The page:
Here is an all-too-frequent scenario:
Really smart, ambitious, growth-minded company (or consultant or business person) decides to host a free seminar to attract new prospects.
She plans and prepares for the free seminar. She rents the conference room at a nice, respectable hotel. She prepares the course material and notebooks ... orders the appetizers.
She sends and invitation to many promising prospects and would-be customers.
On the day of the event (seminar), no one
shows. Empty room. PowerPoint presentation loaded and LCD projector at the ready. Notebooks at every empty chair. Dazzling appetizers, piping hot, sitting untouched. Snappy marketing brochures arranged for no one to take.
She concludes that the seminar was a bad idea.
Has this ever happened to you? Regrettably, it is not uncommon.
So, what went wrong?
Was the free seminar a bad idea
? I contend that it was not. Instead, I would suggest that it was poorly designed and promoted.
What could she have done better? How could it have been more successful?
First, we have to understand that our prospects--especially the really good, lucrative ones--are incredibly busy. Plus, they are absolutely bombarded with promotional offers of every flavor, including offers for seminars.
To make this seminar and business development event more successful, she could have designed and planned it differently. Instead of "putting all of the eggs in one basket," she might have split the event into three, smaller-scale seminars. Host the event on three distinct dates, at three different locations. One at the breakfast hour, one at lunchtime and one right after work. Give your prospects options and choices. Sure it is more work for you. And perhaps it costs a little more. But we are focused on a successful outcome, aren't we? Prospects present ... butts in seats, right?
Even the most well-intentioned prospect runs into jams, emergencies and unforseen problems. If that primo prospect planned to come but ran into a client crisis that forced her to work late ... or if she had to pick up a sick child from school ... you missed her if your event was a one-shot deal. Alternatively, if you offered the seminar three times, on three different dates, there is a much better chance that the same primo prospect would have come to your seminar at one of the alternate times.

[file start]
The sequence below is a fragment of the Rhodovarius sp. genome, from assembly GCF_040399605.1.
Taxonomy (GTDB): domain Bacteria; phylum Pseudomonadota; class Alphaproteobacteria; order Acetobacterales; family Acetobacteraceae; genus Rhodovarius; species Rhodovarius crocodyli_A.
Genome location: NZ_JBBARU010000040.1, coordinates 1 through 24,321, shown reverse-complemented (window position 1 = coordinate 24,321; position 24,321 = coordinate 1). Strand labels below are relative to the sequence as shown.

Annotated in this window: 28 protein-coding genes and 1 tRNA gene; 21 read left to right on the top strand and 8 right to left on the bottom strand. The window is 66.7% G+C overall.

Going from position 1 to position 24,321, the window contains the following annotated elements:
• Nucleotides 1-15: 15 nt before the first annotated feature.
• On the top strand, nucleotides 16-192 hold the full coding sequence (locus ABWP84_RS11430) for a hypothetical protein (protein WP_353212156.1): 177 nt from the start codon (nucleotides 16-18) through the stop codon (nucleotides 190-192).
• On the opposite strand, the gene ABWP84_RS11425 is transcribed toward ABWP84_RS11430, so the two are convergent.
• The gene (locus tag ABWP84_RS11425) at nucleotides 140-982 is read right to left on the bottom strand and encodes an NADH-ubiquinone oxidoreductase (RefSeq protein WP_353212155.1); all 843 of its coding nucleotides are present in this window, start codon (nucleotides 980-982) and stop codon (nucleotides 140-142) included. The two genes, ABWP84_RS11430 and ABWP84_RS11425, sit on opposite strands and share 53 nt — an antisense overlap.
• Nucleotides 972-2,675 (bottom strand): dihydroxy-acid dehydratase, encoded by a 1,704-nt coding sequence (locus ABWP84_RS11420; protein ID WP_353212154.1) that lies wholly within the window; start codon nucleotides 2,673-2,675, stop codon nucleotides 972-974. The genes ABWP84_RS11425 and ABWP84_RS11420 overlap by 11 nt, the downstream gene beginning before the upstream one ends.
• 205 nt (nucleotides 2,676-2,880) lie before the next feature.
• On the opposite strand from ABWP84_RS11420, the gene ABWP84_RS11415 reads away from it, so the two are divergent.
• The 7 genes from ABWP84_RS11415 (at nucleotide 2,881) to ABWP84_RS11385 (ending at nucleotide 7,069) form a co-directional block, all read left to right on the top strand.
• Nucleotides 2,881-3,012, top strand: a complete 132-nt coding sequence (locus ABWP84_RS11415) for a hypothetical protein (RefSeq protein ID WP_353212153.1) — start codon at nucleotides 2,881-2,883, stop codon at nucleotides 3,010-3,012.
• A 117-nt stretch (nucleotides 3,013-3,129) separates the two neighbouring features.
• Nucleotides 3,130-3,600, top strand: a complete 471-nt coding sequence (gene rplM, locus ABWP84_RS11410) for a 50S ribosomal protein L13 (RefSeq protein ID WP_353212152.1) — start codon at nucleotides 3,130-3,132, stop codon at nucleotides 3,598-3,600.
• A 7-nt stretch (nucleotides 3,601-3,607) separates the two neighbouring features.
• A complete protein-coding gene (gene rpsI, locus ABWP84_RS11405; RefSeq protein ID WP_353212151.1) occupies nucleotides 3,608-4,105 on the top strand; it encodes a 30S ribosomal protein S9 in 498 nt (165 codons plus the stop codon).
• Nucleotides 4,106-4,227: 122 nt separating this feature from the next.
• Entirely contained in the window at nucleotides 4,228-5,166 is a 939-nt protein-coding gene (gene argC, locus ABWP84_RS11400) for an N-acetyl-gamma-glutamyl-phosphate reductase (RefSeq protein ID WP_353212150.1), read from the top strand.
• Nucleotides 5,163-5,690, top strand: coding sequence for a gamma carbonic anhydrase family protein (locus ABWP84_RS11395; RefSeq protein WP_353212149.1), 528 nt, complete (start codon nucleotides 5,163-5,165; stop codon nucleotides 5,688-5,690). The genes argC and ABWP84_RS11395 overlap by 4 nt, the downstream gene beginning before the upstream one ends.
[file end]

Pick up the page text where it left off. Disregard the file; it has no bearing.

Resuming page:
From a promotion standpoint, she could have greatly increased the success of the event by sending the "invitation" multiple times, in varying forms. At the very least, the promotional message for the seminar should have gone out three times. Recalling that our prospects are bombarded with promotional messages, we know that the invitee (the primo prospect) may not notice our message until she's seen it at least three times. (This is the Rule of Three, which is fundamental in marketing and communications.)
The first two times our invitation gets overlooked or stuffed into a stack of items to be reviewed later
. Perhaps ... just maybe ... on that third message, she says, "Hey - I remember something about this. I had better take a closer look."
So what does the three-part event promotional campaign look like?
The first communication is something in the way of a short message with an emphasis on "save the date."
The second communication presents more information about the seminar ... a synopsis and a benefit statement. "You need to attend this seminar because ...."
The third message is a brief, catchy reminder ... perhaps with a hook, or special offer of some sort.
The moral of this story? One-shot marketing tactics never work. When we place all of our eggs in one basket, we are bound to fail. And finally, we need to be smart and use the power of repetition to cut through the clutter in the overloaded, saturated environment in which we live.